... It is the case of the third-person effect , the tendency to believe that disinformation affects more the other group than the one the individual belongs. These effects are often associated with what is called naive realism , the tendency of an individual to assume that the reality they perceive is objective and factual: if applied on news and the perception of the world, it creates a false consensus effect , a tendency for individuals to think their beliefs to be widely accepted; under this perspective, adverse news by hostile news outlets can be classified as a malicious attempt to undermine a widespread acknowledged fact. ...
The history of journalism and news diffusion is tightly coupled with the effort to dispel hoaxes, misinformation, propaganda, unverified rumours, poor reporting, and messages containing hate and divisions. With the explosive growth of online social media and billions of individuals engaged with consuming, creating, and sharing news, this ancient problem has surfaced with a renewed intensity threatening our democracies, public health, and news outlets credibility. This has triggered many researchers to develop new methods for studying, understanding, detecting, and preventing fake-news diffusion; as a consequence, thousands of scientific papers have been published in a relatively short period, making researchers of different disciplines to struggle in search of open problems and most relevant trends. The aim of this survey is threefold: first, we want to provide the researchers interested in this multidisciplinary and challenging area with a network-based analysis of the existing literature to assist them with a visual exploration of papers that can be of interest; second, we present a selection of the main results achieved so far adopting the network as an unifying framework to represent and make sense of data, to model diffusion processes, and to evaluate different debunking strategies. Finally, we present an outline of the most relevant research trends focusing on the moving target of fake-news, bots, and trolls identification by means of data mining and text technologies; despite scholars working on computational linguistics and networks traditionally belong to different scientific communities, we expect that forthcoming computational approaches to prevent fake news from polluting the social media must be developed using hybrid and up-to-date methodologies.
Social media can render content circulating to reach millions with a knack to influence people, despite the questionable authencity of the facts. Internet sources are the most convenient and easy approach to obtain any information these days. Fake news has become the topic of interest for academicians and the rest of society. This kind of propaganda has the power to influence the general perception, offering political groups the ability to control the results of democratic affairs such as elections. Automatic identification of fake news has emerged as one of the significant problems due to the high risks involved. It is challenging in a way because of the complexity levels of accurately interpreting the data. An extensive search has already been performed on English language news data. Our work presents a comparative analysis of fake news classifiers on the low resource Bengali language ‘ban fake news’ dataset from Kaggle. The analysis presented compares deep learning techniques such as LSTM (Long short-term Memory) and BiLSTM (Bi-directional Long short-term Memory) and machine learning methods like Naive Bayes, Passive Aggressive Classifier (PAC), and Random Forest. The comparison has been drawn based on classification metrics such as accuracy, precision, recall, and F1 score. The deep learning method BiLSTM shows 55.92% accuracy while Random Forest, in contrast, has outperformed all the other methods with an accuracy of 62.37%. The work presented in this paper sets a basis for researchers to select the optimum classifiers for their approach towards fake news detection.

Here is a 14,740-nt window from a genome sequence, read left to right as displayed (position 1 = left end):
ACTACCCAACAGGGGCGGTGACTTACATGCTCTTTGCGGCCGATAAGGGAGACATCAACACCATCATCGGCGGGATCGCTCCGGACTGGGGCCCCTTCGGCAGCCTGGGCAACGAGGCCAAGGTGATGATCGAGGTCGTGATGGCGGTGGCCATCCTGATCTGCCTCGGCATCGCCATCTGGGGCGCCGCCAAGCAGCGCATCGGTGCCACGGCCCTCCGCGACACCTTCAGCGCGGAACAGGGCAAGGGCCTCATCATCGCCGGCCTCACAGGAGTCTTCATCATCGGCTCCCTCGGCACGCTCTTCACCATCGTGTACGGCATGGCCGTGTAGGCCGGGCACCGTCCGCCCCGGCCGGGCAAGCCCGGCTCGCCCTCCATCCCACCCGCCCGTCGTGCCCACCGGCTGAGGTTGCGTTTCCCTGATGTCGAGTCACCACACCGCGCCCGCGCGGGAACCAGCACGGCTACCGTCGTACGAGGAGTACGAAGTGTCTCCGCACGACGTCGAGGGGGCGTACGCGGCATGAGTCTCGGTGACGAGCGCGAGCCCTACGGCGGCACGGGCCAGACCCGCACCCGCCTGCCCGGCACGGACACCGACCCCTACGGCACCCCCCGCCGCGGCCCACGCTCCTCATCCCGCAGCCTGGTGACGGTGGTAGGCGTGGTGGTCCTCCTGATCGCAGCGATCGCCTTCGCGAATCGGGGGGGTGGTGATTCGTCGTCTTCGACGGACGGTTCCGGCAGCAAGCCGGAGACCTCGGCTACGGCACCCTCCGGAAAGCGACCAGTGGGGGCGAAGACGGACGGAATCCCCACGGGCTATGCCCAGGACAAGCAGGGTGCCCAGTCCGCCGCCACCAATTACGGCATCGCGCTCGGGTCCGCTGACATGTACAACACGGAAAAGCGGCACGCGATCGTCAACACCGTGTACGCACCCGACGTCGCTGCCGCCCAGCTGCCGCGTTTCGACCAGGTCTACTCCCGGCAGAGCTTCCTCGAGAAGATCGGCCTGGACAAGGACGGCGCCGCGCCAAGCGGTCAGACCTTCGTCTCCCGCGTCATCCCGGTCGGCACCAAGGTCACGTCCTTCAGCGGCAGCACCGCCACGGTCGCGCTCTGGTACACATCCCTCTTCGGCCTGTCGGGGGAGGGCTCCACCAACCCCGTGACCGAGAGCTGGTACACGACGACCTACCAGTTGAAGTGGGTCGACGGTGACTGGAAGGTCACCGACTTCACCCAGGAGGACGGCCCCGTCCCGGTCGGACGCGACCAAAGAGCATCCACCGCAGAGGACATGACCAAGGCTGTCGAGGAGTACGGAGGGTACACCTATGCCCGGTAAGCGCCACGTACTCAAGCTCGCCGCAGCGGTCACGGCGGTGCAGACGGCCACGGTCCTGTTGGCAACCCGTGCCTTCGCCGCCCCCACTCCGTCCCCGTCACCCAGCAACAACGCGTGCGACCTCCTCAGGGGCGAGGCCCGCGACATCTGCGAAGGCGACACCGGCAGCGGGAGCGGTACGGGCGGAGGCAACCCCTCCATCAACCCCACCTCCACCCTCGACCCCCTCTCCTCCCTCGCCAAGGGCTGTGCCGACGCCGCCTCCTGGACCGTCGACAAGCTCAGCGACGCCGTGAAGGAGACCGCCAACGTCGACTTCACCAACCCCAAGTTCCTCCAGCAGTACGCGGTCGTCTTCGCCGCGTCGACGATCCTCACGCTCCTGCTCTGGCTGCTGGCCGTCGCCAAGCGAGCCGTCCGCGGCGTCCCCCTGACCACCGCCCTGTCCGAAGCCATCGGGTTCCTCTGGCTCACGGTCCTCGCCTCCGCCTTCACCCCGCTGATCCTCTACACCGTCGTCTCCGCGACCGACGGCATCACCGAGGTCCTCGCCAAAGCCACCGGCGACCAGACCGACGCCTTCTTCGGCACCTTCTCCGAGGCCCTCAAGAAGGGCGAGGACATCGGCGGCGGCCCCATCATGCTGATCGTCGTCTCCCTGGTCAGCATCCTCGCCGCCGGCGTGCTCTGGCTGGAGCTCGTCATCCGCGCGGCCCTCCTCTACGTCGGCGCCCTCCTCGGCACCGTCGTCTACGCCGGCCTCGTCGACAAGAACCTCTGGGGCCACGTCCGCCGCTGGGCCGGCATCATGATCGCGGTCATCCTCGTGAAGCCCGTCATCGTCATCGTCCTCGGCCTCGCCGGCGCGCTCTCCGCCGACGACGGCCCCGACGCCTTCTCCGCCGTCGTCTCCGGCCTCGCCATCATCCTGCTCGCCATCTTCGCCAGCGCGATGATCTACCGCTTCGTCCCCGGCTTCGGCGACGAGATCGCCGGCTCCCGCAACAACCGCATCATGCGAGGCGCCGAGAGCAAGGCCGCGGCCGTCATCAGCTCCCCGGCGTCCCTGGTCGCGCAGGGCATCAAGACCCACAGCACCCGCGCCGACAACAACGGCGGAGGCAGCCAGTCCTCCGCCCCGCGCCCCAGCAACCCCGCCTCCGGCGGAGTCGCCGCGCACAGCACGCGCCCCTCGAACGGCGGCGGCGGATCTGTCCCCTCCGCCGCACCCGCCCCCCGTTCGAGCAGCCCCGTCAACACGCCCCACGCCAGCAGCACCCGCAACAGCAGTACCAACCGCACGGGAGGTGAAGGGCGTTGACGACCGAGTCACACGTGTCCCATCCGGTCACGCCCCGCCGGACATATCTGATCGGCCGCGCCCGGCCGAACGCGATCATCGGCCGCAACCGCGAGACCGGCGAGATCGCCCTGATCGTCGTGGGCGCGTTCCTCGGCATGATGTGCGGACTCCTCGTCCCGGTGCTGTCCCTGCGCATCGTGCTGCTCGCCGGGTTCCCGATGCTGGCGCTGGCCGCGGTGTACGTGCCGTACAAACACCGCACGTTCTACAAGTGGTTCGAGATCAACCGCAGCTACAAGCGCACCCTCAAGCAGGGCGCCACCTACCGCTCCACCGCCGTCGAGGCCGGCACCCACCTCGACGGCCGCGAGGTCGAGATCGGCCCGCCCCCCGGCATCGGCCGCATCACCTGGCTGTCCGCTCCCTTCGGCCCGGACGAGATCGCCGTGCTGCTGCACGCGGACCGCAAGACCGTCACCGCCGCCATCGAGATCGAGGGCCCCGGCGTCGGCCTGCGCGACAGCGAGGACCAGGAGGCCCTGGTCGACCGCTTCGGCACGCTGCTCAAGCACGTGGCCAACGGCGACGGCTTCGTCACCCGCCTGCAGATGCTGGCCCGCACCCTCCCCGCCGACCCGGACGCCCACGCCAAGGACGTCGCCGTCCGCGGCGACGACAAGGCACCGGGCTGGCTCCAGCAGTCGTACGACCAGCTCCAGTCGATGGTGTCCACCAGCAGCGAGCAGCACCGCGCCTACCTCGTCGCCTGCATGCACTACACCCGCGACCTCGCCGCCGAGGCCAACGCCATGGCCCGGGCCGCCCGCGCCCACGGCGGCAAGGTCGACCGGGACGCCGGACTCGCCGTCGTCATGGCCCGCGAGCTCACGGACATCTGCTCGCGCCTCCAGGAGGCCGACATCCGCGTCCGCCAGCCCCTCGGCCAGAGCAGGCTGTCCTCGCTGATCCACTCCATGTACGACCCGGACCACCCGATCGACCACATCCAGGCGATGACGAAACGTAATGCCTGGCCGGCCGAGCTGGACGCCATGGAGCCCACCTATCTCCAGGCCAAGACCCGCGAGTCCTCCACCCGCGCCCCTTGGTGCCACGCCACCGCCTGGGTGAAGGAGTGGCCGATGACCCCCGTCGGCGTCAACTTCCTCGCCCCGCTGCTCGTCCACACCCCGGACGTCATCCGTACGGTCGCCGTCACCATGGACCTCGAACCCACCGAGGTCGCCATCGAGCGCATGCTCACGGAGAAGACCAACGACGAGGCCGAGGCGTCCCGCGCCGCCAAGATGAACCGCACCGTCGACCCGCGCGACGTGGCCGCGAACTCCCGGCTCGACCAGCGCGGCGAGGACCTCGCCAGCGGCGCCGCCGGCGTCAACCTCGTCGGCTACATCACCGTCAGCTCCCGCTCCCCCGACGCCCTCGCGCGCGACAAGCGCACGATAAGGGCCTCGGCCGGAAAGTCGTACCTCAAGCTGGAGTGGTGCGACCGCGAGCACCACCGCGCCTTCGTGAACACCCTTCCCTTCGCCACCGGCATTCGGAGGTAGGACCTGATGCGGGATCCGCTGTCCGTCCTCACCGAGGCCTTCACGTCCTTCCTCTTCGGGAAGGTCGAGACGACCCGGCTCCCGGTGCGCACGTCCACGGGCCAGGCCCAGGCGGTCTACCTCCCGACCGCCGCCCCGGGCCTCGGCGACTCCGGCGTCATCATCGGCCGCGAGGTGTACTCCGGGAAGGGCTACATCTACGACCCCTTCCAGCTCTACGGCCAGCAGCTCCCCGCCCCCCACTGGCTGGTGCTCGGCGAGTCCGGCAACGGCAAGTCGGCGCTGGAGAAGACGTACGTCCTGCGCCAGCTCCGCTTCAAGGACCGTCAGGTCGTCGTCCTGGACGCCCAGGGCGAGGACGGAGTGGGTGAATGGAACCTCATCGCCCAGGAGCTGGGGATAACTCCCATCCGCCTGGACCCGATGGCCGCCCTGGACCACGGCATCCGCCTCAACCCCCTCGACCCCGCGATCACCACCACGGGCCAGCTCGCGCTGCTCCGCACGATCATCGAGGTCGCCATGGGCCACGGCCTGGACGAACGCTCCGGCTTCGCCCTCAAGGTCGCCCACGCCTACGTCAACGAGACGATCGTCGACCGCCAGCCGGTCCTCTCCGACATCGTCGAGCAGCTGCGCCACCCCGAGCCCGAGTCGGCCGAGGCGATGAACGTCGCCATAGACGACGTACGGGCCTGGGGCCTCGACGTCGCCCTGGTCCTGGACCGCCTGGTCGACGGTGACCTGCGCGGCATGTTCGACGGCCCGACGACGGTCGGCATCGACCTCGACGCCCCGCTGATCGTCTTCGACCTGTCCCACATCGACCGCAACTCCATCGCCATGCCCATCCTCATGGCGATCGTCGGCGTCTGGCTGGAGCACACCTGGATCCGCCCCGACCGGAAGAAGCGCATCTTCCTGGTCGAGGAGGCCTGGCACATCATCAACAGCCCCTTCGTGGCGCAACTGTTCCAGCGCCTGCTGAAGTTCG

The purpose of this paper is to describe and critique ways in which the threats from confirmation bias have been rejected.
Dismissals of the existence of, or threats from, confirmation bias are identified from a review of literature across a very wide range of disciplines. The dismissals are robustly examined.
The dismissals are categorised as: (1) radical scepticism (2) consequentialism: and (3) denial. Each type of dismissal, it is argued, is flawed.
The three-fold structuring of confirmation bias dismissal is novel. In addition to drawing from organisation, management and wider social science literature, the article also uses arguments and examples from the creative arts.
Fernández (2019) offers an account of the nature of episodic memory that marries two core ideas: (i) role-functionalism about episodic memory, and (ii) self-reflexive mnemonic content. One payoff of this view is that episodic memory judgments are immune to error through misidentification. Fernández takes this to reveal something important about the nature of one’s self-awareness in memory and our first-person conception of ourselves. However, once one sees why such judgments are immune in this way, according to the proposed account, the fact that they are immune becomes moot. While technically immune to error through misidentification, episodic memory judgments are not grounded in a way such that they have any interesting epistemological import for the subject (in contrast to other paradigms of such judgments), and any insights about our self-awareness and self-conception are directly derivable from the metaphysics of memory content alone.
Meeting and managing goals can be difficult. Self-regulatory success often requires that people enact strategies to combat the challenges of goal pursuit. Whereas existing research and theory have focused primarily on cognitive processes that implicate shifts in judgments and decisions, we identify and document an additional process that aids self-regulation: motivated visual perception and attention. We argue that, because vision is primary, trusted, flexible, and effortless, motivated visual perception maintains a unique ability to serve self-regulation. We propose a novel theoretical perspective—Goal-Promoting Perception Theory—and review empirical work from our labs and others' that suggests motivated perception aids in three aspects of goal pursuit: goal planning, goal striving, and goal shielding. In addition, we articulate avenues for future research and outline testable hypotheses to strengthen the links between motivated perception and self-regulatory outcomes. Ultimately, this chapter draws together two largely distinct fields of study to suggest that people see the world in a biased manner to help them manage and advance goals.